He wants to believe it was the farm chemicals that got her. But he knows different. Knows he has broken her with his damned cigarettes. The Beloved She. He brings the axe down again, this time on the keys. White and black notes splinter, metal screeching through wood like a car crashing through a fence. Loud. What is that word? The piano word for loud?
He brings the axe down, again and again. He is sweating, heaving, popping nitroglycerin. He will build a … blank. Shit! What is the word? Something to honor the dead. A funeral blank. Dammit! What is the word? Fuck it. Whatever it is, he’ll build it.
No, he’ll light it. Like all those cigarettes, over all those years. Only this time, he’ll get it right. He’ll apologize. Send a signal to the neighbors, to The Young One, to The Beloved She. A signal they can see, because the words are gone.
He stacks the legs of the piano bench like kindling, then stuffs the sound board, stick by splintered stick, into the hearth’s cavernous mouth — feeding it like the old coal furnace at the schoolhouse. As sparks spit on the carpet, it comes to him. Pyre. That’s the word. Pyre. Funeral pyre. Rhymes with fire.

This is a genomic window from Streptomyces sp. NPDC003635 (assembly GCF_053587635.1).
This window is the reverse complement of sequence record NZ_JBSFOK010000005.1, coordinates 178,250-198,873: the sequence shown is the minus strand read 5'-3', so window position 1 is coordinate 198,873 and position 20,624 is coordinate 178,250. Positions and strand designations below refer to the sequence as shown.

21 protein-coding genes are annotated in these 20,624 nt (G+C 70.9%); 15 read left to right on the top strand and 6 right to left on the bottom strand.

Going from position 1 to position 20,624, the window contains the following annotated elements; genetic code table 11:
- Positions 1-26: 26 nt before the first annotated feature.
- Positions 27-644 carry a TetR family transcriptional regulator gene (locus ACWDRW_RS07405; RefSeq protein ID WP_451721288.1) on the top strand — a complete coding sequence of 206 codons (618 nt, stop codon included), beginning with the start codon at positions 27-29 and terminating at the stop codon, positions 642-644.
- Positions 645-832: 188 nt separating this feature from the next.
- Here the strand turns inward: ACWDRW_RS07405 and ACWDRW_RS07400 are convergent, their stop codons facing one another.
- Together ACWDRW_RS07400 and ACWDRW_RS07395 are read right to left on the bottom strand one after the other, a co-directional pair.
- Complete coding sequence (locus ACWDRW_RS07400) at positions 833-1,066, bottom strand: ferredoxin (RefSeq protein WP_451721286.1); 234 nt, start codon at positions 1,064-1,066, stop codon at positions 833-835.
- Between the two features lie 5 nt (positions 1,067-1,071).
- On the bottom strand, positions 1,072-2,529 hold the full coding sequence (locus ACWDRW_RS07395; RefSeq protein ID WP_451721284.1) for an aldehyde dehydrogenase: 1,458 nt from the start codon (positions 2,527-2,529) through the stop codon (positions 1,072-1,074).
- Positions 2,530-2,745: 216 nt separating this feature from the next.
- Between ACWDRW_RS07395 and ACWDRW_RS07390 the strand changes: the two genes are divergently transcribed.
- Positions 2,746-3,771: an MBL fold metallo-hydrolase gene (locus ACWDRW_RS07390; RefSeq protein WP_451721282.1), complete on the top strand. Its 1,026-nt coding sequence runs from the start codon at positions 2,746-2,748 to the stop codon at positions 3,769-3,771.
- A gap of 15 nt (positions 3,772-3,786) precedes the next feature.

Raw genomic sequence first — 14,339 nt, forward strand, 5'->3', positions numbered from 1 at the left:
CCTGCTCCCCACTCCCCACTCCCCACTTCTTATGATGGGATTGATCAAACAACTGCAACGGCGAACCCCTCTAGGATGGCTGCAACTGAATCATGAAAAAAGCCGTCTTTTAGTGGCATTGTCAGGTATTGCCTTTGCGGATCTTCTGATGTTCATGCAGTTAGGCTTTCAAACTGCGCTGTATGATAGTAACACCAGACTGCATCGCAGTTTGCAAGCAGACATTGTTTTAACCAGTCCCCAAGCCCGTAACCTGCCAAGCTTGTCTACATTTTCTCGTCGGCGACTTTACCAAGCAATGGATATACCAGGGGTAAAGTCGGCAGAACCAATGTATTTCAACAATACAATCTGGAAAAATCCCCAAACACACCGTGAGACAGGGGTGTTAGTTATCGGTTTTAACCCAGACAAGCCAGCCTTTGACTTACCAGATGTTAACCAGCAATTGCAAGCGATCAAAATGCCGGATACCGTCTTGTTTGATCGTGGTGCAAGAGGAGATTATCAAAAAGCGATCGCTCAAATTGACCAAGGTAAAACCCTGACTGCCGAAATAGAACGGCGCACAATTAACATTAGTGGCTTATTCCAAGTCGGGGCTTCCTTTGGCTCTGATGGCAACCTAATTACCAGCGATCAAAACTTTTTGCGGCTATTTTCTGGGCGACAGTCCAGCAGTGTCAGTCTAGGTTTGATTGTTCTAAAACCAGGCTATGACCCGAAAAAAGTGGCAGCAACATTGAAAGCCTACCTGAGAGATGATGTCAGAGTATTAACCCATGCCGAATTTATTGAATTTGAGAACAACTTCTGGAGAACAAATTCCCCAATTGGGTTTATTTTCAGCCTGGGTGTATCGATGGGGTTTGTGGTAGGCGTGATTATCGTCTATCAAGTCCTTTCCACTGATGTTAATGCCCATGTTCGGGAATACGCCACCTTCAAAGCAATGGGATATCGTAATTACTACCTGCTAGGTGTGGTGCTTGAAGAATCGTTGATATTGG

The room is sweltering. At least it’s warm. She’s always cold these days. Keys pop and the bench legs crackle, as the upright goes up, up, up. As he prays to God that heaven is warmer than he was taught. Warmer than clouds and atmosphere and tinny harps. He prays it’s like this. All light and glow and fervor. Loud.
The cell phone rings in The Young One’s purse. She fumbles to answer it as she makes a right turn onto Rural Route 6. Yes, she can see the smoke from here. She’ll be right there. Driving past the snow fence she helped her daddy put up, she sees the ink-black smoke, shooting from the chimney like an exclamation point. Thank God for good neighbors. Mr. Ferguson will head next door to help put out the fire, as he has so many times.
Her car eases up the familiar blacktop as she wonders what will be gone this time. The dining room table? The china cabinet? The maple dresser? Pulling into the gravel drive, she hears the familiar crunch, sees her father’s face light up as he steps onto the porch. She knows she must call the Good Samaritan Home. Must get her father to sign the papers this time.
“Hi Toots,” he says, as he tucks her under his arm and into the house. The glass-paneled storm door slams behind them, flashing its red-sticker warning: No Open Flames. Oxygen in Use.
Copyright Kristin Carlson 2011